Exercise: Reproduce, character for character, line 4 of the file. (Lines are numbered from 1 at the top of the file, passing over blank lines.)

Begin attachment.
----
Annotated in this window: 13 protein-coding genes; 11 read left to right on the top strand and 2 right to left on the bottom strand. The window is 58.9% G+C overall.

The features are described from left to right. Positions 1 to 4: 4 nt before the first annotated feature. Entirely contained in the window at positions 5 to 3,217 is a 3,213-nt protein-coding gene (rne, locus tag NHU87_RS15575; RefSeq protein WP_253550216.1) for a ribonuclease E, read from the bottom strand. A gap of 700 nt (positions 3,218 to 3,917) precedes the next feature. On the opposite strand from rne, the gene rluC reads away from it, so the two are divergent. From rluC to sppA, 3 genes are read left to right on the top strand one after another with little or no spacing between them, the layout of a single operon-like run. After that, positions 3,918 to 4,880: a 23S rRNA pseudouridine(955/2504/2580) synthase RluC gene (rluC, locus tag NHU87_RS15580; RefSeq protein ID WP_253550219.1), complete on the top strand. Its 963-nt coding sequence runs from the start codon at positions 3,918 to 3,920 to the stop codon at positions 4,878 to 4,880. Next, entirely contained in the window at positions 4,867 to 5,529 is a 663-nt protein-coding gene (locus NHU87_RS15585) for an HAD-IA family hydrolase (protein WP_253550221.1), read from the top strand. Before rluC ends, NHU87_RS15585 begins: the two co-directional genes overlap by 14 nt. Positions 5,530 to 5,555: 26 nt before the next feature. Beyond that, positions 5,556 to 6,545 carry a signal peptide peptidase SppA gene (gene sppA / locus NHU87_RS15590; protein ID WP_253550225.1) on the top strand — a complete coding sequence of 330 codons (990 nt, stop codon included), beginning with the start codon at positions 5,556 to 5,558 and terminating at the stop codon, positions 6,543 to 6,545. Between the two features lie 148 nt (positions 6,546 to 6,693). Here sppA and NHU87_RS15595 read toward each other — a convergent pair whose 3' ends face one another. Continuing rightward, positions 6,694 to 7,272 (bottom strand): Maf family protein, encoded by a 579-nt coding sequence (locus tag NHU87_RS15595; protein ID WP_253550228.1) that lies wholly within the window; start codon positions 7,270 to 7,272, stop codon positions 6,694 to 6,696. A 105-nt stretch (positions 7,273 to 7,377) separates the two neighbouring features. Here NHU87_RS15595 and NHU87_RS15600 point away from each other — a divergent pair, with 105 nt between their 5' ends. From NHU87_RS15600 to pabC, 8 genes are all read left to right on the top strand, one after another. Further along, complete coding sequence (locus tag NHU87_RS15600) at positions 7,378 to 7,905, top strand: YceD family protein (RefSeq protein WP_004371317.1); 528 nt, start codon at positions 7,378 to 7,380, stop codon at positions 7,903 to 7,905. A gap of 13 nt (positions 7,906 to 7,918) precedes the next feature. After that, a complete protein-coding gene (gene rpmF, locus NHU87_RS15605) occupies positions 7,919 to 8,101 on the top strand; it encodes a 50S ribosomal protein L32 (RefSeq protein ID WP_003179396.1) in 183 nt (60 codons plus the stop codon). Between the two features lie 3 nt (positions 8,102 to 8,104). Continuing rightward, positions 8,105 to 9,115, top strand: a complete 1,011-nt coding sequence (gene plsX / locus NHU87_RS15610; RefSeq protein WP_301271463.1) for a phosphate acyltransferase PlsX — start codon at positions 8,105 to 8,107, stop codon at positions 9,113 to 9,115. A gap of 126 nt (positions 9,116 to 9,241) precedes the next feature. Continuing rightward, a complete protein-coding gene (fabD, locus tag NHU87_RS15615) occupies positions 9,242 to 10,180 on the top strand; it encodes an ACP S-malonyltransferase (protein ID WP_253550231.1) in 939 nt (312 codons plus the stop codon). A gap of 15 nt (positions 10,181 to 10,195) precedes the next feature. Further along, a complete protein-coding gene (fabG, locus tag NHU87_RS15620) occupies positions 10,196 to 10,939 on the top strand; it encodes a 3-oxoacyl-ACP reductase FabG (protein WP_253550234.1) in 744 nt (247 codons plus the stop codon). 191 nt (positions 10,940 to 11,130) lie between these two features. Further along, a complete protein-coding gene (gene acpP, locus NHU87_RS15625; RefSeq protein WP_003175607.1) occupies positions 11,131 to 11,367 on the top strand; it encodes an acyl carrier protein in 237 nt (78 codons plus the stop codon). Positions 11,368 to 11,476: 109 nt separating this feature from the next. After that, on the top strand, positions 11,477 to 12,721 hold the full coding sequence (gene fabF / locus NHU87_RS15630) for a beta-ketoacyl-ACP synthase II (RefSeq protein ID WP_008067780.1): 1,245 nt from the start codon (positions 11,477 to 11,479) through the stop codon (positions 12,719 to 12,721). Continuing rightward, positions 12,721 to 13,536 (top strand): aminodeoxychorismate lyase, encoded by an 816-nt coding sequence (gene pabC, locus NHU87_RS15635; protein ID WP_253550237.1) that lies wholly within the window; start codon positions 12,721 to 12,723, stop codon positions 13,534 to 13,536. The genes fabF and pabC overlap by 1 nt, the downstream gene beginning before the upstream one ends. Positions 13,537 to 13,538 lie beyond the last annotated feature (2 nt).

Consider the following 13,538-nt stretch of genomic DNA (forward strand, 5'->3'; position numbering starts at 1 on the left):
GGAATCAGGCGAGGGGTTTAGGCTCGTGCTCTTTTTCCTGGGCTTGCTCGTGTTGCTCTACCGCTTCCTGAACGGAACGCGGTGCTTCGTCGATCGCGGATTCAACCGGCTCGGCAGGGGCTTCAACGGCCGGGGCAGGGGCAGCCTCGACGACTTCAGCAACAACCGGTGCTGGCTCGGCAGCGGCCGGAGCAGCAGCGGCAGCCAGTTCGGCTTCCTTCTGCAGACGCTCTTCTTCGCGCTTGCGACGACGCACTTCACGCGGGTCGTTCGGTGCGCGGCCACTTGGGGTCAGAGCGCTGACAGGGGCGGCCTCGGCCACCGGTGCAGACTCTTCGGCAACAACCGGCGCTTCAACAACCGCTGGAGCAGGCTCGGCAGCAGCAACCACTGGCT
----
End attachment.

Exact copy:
GGAATCAGGCGAGGGGTTTAGGCTCGTGCTCTTTTTCCTGGGCTTGCTCGTGTTGCTCTACCGCTTCCTGAACGGAACGCGGTGCTTCGTCGATCGCGGATTCAACCGGCTCGGCAGGGGCTTCAACGGCCGGGGCAGGGGCAGCCTCGACGACTTCAGCAACAACCGGTGCTGGCTCGGCAGCGGCCGGAGCAGCAGCGGCAGCCAGTTCGGCTTCCTTCTGCAGACGCTCTTCTTCGCGCTTGCGACGACGCACTTCACGCGGGTCGTTCGGTGCGCGGCCACTTGGGGTCAGAGCGCTGACAGGGGCGGCCTCGGCCACCGGTGCAGACTCTTCGGCAACAACCGGCGCTTCAACAACCGCTGGAGCAGGCTCGGCAGCAGCAACCACTGGCT